Morality Conflict: Lessons from Fiction.

The Morality Conflict Series: The Pyre

“All is change. You yourself are continuously changing and being destroyed bit by bit. So is the whole universe.” Marcus Aurelius, Meditations


The towering wall of mist nips at my heels, reminding me I am out of time. As moments pass by, the deep grey inches ever closer, antagonizing my chaotic soul. My sea-blue eyes cast their gaze out into the distance, searching for a way out. I find myself standing on the precipice of a massive ridgeline. Rolling hills are laid out in front of me, with dark groups of forest in the distance. The sky is overcast, full of greyness, and blocking out the hopeful sun. Everything is happening too fast, and my mind is racing. At my feet lay five separate paths, all dynamically unique, with varying levels of obstacles, challenges, and eventual rewards. This is my future. This decision will shape the rest of my life, as I can never alter my decision. Once I reach the end of the path I choose, I will look back and be happy with the decision I made. Right? This is it. The mist closes in as my time runs down.

One path leads over the hills and into windswept meadows that seem to last forever. The road is wide and heavily used; the ground pounded down by the feet of thousands of other travelers before.

Another path shoots down into a rocky gully and follows a rapidly moving stream. Large stones mark the edges of the route and there is a rope laid next to it so one can hold on to it while making the trek down.

The next path heads towards a massive canyon system, with rocky steps making switchbacks back and forth, all the way down to the bottom of the vast chasm. A rugged wooden sign lays at the beginning of the path with a few words etched into it, “Some have tried, many have died. Paradise lies before you.”

I can barely see the fourth route, making its way directly towards the immense and sinister forest and disappearing as quickly as it appears. The only footprints to be seen have been imprinted by a deer or two. No other signs of life or death are announcing the path’s intentions. The sing-song melody of chirps can be heard as the birds challenge each other in beautiful verse.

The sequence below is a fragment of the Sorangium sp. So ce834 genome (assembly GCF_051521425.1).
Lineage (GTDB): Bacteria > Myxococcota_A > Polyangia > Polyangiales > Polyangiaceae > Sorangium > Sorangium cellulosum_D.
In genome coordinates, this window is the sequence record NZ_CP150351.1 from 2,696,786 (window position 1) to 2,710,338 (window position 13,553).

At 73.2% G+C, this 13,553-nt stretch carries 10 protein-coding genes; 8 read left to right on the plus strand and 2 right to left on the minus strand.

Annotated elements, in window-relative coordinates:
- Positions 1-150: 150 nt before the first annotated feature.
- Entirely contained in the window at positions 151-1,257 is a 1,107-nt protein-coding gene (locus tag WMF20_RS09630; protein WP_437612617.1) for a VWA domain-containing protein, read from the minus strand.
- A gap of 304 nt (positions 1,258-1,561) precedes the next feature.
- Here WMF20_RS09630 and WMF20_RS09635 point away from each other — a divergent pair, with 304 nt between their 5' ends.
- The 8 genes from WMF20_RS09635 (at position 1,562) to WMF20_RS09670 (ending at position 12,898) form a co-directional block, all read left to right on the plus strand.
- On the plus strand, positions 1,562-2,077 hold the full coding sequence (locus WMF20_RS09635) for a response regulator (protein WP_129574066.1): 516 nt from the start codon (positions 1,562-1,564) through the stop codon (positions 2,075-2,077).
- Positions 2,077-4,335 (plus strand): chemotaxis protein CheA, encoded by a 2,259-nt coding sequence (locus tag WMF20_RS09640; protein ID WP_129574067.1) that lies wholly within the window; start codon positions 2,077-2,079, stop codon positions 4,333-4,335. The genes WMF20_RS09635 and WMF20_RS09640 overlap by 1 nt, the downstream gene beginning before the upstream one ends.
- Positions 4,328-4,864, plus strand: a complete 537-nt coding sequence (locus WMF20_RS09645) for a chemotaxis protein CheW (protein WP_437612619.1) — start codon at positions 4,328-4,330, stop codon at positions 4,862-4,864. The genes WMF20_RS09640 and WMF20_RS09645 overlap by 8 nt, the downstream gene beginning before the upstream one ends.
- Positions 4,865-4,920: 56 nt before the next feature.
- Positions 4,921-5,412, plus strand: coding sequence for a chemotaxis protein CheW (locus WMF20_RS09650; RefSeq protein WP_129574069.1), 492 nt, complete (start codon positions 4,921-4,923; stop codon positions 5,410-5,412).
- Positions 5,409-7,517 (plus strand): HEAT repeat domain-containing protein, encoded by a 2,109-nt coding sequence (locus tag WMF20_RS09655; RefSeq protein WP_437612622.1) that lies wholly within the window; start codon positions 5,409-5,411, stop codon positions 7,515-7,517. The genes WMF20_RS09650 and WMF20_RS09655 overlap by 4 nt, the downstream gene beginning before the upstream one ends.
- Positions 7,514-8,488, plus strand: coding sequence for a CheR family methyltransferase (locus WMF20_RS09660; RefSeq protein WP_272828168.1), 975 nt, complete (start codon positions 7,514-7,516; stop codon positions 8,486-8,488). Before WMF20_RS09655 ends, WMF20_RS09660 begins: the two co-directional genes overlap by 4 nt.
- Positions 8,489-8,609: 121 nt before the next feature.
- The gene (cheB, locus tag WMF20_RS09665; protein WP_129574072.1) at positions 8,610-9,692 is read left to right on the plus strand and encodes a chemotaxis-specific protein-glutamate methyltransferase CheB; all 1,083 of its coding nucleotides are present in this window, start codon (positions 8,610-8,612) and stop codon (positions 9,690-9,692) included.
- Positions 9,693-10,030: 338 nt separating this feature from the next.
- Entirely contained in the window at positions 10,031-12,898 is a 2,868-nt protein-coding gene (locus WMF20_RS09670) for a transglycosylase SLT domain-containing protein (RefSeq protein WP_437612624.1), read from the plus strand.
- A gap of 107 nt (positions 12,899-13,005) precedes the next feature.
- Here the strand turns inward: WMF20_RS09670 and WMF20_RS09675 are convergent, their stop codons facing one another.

The final thoroughfare curves back and forth along the slopes until it meets a great body of water, with the wind making the waves choppy and quite uninviting. An ancient wooden dock jets out into the water and attached to it is a tiny rowboat, with oars already waiting inside.

These are my options, and the decision must be made soon as the mist pushes me closer to the edge. At the point where all paths begin, a colossal pyre stands before me. The deep blue flame licks at the sky as to tear apart the grey clouds that ensnare my thoughts. A grand boulder sits slightly in front of the monumental flame, one side stripped of its curves and made flat, with lines and twists carved into it, “Put forth your most diligent effort into the moment, as you know not what your future holds. Find what makes your soul sing and follow that to the end of eternity.” -Unknown.

That first step sends shock waves up through my feet, up to my hips, and all the way up to my timid heart. The overgrown path allows me passage and the heavy grass parts way for my weary soul. As the shadows of the great trees paint their dark marks upon me, the only thought that comes to mind is this, “Well if the birds are joyous enough to bestow their melody on this dauntingly gorgeous forest, maybe I can find happiness here too”.


Final Thoughts: Many things inspire and challenge us, whether it’s peer/generational pressure, survival, or self-interest… We can feel that time is not always on our side, especially when we are in a bind. Take a moment to trust your gut feeling, natural intelligence, and wise counsel from those you hold in high regard. Life may seem complicated, but even amidst mistakes, we can find solutions. -JR

Jacob Rego is a DODReads Fellow, specializing in fictional writing and leadership interviews. He is also an Active Duty Navy Corpsman, currently attached to an Infantry Regiment in Camp Lejeune, NC. He has been in the military for approximately five years, serving previously at Naval Branch Health Clinic Bangor, WA. His goal after separating from the Navy is to finish his education, focusing on Emergency Management and Disaster Relief.

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